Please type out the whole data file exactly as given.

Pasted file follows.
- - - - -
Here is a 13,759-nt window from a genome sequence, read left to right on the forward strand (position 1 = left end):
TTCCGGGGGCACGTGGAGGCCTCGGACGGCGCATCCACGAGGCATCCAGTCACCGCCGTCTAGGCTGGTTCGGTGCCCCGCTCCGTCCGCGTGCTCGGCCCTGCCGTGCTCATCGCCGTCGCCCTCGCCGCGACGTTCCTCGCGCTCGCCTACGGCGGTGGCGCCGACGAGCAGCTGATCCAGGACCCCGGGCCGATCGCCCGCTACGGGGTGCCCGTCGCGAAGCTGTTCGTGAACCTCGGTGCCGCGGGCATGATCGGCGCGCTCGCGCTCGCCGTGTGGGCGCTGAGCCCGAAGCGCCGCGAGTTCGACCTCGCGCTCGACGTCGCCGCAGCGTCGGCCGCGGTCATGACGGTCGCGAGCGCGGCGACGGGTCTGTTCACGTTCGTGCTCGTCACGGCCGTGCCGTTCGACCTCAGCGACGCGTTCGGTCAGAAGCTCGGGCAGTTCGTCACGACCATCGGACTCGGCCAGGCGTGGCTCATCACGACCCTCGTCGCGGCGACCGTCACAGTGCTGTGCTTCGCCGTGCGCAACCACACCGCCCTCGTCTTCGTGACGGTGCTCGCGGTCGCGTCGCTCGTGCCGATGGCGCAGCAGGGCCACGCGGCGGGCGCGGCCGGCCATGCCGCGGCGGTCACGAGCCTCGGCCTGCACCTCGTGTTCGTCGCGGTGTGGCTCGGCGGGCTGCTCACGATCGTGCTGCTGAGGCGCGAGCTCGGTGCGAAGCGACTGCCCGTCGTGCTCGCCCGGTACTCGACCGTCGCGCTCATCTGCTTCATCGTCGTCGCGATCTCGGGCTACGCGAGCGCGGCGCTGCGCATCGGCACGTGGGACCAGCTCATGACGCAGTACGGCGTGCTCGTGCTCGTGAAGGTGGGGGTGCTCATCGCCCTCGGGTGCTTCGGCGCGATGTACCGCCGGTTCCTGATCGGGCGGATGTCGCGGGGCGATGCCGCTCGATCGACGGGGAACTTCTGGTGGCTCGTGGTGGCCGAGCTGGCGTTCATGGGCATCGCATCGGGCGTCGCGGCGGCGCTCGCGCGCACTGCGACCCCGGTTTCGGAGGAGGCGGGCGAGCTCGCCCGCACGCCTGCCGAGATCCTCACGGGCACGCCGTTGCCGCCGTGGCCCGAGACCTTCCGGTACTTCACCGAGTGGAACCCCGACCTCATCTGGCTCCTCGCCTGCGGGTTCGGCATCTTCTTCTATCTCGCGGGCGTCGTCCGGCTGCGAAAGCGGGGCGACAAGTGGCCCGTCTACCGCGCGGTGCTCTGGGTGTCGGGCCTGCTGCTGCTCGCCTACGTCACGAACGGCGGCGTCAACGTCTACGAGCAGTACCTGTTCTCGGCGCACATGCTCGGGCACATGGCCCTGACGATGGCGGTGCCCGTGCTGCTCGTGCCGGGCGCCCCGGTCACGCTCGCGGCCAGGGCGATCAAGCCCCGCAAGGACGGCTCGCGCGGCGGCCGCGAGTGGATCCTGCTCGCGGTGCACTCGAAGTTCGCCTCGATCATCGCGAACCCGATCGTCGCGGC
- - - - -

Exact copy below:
Here is a 13,759-nt window from a genome sequence, read left to right on the forward strand (position 1 = left end):
TTCCGGGGGCACGTGGAGGCCTCGGACGGCGCATCCACGAGGCATCCAGTCACCGCCGTCTAGGCTGGTTCGGTGCCCCGCTCCGTCCGCGTGCTCGGCCCTGCCGTGCTCATCGCCGTCGCCCTCGCCGCGACGTTCCTCGCGCTCGCCTACGGCGGTGGCGCCGACGAGCAGCTGATCCAGGACCCCGGGCCGATCGCCCGCTACGGGGTGCCCGTCGCGAAGCTGTTCGTGAACCTCGGTGCCGCGGGCATGATCGGCGCGCTCGCGCTCGCCGTGTGGGCGCTGAGCCCGAAGCGCCGCGAGTTCGACCTCGCGCTCGACGTCGCCGCAGCGTCGGCCGCGGTCATGACGGTCGCGAGCGCGGCGACGGGTCTGTTCACGTTCGTGCTCGTCACGGCCGTGCCGTTCGACCTCAGCGACGCGTTCGGTCAGAAGCTCGGGCAGTTCGTCACGACCATCGGACTCGGCCAGGCGTGGCTCATCACGACCCTCGTCGCGGCGACCGTCACAGTGCTGTGCTTCGCCGTGCGCAACCACACCGCCCTCGTCTTCGTGACGGTGCTCGCGGTCGCGTCGCTCGTGCCGATGGCGCAGCAGGGCCACGCGGCGGGCGCGGCCGGCCATGCCGCGGCGGTCACGAGCCTCGGCCTGCACCTCGTGTTCGTCGCGGTGTGGCTCGGCGGGCTGCTCACGATCGTGCTGCTGAGGCGCGAGCTCGGTGCGAAGCGACTGCCCGTCGTGCTCGCCCGGTACTCGACCGTCGCGCTCATCTGCTTCATCGTCGTCGCGATCTCGGGCTACGCGAGCGCGGCGCTGCGCATCGGCACGTGGGACCAGCTCATGACGCAGTACGGCGTGCTCGTGCTCGTGAAGGTGGGGGTGCTCATCGCCCTCGGGTGCTTCGGCGCGATGTACCGCCGGTTCCTGATCGGGCGGATGTCGCGGGGCGATGCCGCTCGATCGACGGGGAACTTCTGGTGGCTCGTGGTGGCCGAGCTGGCGTTCATGGGCATCGCATCGGGCGTCGCGGCGGCGCTCGCGCGCACTGCGACCCCGGTTTCGGAGGAGGCGGGCGAGCTCGCCCGCACGCCTGCCGAGATCCTCACGGGCACGCCGTTGCCGCCGTGGCCCGAGACCTTCCGGTACTTCACCGAGTGGAACCCCGACCTCATCTGGCTCCTCGCCTGCGGGTTCGGCATCTTCTTCTATCTCGCGGGCGTCGTCCGGCTGCGAAAGCGGGGCGACAAGTGGCCCGTCTACCGCGCGGTGCTCTGGGTGTCGGGCCTGCTGCTGCTCGCCTACGTCACGAACGGCGGCGTCAACGTCTACGAGCAGTACCTGTTCTCGGCGCACATGCTCGGGCACATGGCCCTGACGATGGCGGTGCCCGTGCTGCTCGTGCCGGGCGCCCCGGTCACGCTCGCGGCCAGGGCGATCAAGCCCCGCAAGGACGGCTCGCGCGGCGGCCGCGAGTGGATCCTGCTCGCGGTGCACTCGAAGTTCGCCTCGATCATCGCGAACCCGATCGTCGCGGC